Those renting their apartments, condos or homes in Niagara could be in for a rude awakening given the sharp tax increase by the Region coupled with their local municipal tax increase (with the exception of Welland whose council passed a tax decrease this week). Region and municipal property tax increases should be a concern for renters because any tax increase more than 3.3 % allows the landlord to appeal for a rent increase above and beyond the 2.2% provincial guideline.
The Region has raised property taxes 5.85% on 44% of the tax bill, St. Catharines for example looks like its taxes will increase 3.65% on 44% of your tax bill (St. Catharines is set to vote on its budget Monday Dec. 16). The school boards make up the remaining 12%.
As a result of these tax increases every property owner that rents out residential units is free to apply for rent increases above the provincial guideline of 2.2% for 2020. The Ontario Landlord and Tenant Board (LTB) issues a document titled Brochure: 2020 Rent increase Guideline. In that document, it states, “The 2020 rent increase guideline is 2.2% and applies to most private residential rental accommodation covered by the Residential Tenancies Act.” The guideline is the most a landlord can increase rent without applying to the LTB.
Several paragraphs later it reads, “Above guideline increases: Landlords can apply to the LTB for an increase above the guideline for any of the following reasons: Their Municipal taxes have increased by more than the guideline plus 50% (for example, if the guideline is 2.2%, the taxes must have increased by more than 3.3%).
The 2020 rent increase guideline is calculated by averaging the percent increase in the Ontario Consumer Price Index during the 12 months from June 2018 to May 2019.
Mayor Redekop of Fort Erie made the comment in the Regional Budget debate that when it comes to affordable housing and concerns about homelessness; “We’re part of the problem, if we keep piling expenses on the people who are paying the taxes. It’s a problem for people who are trying to stay in their homes. “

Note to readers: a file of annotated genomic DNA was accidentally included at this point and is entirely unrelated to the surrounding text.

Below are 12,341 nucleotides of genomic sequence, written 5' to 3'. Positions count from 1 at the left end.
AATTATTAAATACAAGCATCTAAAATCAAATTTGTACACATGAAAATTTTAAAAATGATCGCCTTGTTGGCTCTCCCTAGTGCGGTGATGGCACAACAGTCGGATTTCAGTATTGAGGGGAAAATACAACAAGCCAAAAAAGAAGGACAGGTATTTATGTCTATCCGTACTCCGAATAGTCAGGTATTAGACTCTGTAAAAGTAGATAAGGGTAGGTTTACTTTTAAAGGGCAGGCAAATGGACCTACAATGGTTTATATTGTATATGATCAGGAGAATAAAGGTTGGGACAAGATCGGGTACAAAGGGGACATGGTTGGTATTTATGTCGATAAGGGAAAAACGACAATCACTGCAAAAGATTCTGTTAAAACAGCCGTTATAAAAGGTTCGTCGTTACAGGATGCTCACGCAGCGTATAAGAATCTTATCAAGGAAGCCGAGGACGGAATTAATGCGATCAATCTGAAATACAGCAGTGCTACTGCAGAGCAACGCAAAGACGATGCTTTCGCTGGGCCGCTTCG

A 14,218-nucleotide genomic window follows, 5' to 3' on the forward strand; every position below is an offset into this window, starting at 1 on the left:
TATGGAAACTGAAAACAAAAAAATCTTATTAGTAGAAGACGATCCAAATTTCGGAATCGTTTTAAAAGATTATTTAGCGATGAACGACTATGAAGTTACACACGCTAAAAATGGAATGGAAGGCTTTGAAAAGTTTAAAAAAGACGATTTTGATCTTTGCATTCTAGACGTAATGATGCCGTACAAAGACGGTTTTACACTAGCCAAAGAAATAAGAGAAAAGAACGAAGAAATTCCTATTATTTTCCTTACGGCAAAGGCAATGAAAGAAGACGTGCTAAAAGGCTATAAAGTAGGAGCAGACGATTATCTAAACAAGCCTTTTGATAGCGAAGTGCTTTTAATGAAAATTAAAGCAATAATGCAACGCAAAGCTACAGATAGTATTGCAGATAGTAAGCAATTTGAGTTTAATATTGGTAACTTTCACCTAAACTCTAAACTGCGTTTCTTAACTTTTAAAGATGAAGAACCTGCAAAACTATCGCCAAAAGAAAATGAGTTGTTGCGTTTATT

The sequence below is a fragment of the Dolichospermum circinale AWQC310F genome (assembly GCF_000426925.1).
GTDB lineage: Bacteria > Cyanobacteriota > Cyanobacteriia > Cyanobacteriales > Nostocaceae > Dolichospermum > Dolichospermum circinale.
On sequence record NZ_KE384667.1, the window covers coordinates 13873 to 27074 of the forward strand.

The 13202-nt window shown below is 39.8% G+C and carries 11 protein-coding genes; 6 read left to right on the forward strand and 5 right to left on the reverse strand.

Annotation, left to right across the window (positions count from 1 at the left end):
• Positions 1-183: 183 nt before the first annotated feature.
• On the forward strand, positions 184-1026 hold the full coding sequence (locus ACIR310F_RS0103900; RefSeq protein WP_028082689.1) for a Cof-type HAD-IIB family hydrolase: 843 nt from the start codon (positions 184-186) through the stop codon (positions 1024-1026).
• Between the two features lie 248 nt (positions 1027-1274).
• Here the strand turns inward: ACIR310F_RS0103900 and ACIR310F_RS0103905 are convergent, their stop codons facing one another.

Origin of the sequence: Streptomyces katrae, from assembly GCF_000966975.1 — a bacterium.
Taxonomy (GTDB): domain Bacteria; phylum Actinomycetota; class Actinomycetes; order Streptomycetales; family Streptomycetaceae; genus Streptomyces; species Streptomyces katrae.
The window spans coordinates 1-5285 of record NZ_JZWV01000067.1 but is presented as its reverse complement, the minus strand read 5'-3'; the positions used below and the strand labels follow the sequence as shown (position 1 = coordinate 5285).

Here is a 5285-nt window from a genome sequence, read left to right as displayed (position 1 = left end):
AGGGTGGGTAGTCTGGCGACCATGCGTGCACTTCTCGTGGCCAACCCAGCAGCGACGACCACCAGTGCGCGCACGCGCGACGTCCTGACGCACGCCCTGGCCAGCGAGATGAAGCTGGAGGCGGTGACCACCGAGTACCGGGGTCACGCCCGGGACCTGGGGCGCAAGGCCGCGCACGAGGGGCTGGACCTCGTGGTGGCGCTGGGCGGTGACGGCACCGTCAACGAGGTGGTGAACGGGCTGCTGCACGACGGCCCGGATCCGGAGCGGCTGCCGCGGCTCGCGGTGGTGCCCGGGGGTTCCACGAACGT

It’s also a problem for people trying to stay in their apartments or rented townhouses.
Renters are paying the taxes through their rent, and landlords are going to have a right to appeal for higher than guideline rent increases because of the tax increases from both the Region and the City.
A Regional property tax increase of 5.85% on 44% of the tax bill coupled with a municipal tax increase on 44% will in many cases cross the 3.3% threshold. Rental rates are all ready increasing at an incredible rate as home prices go up. These tax increases only serve to add to the problem. The result is less affordable rental housing.
This unexpected and perhaps unintended consequence is a surprise to most elected officials and this was never discussed in the budget debates. Few renters are aware but many landlords are aware.
Renters beware, the municipal tax increases approved by the Region and most if not all of the 12 towns and cities of Niagara will trigger landlord applications to increase rent for 2020 beyond the 2.2% provincial guideline. This is clearly true in St.Catharines.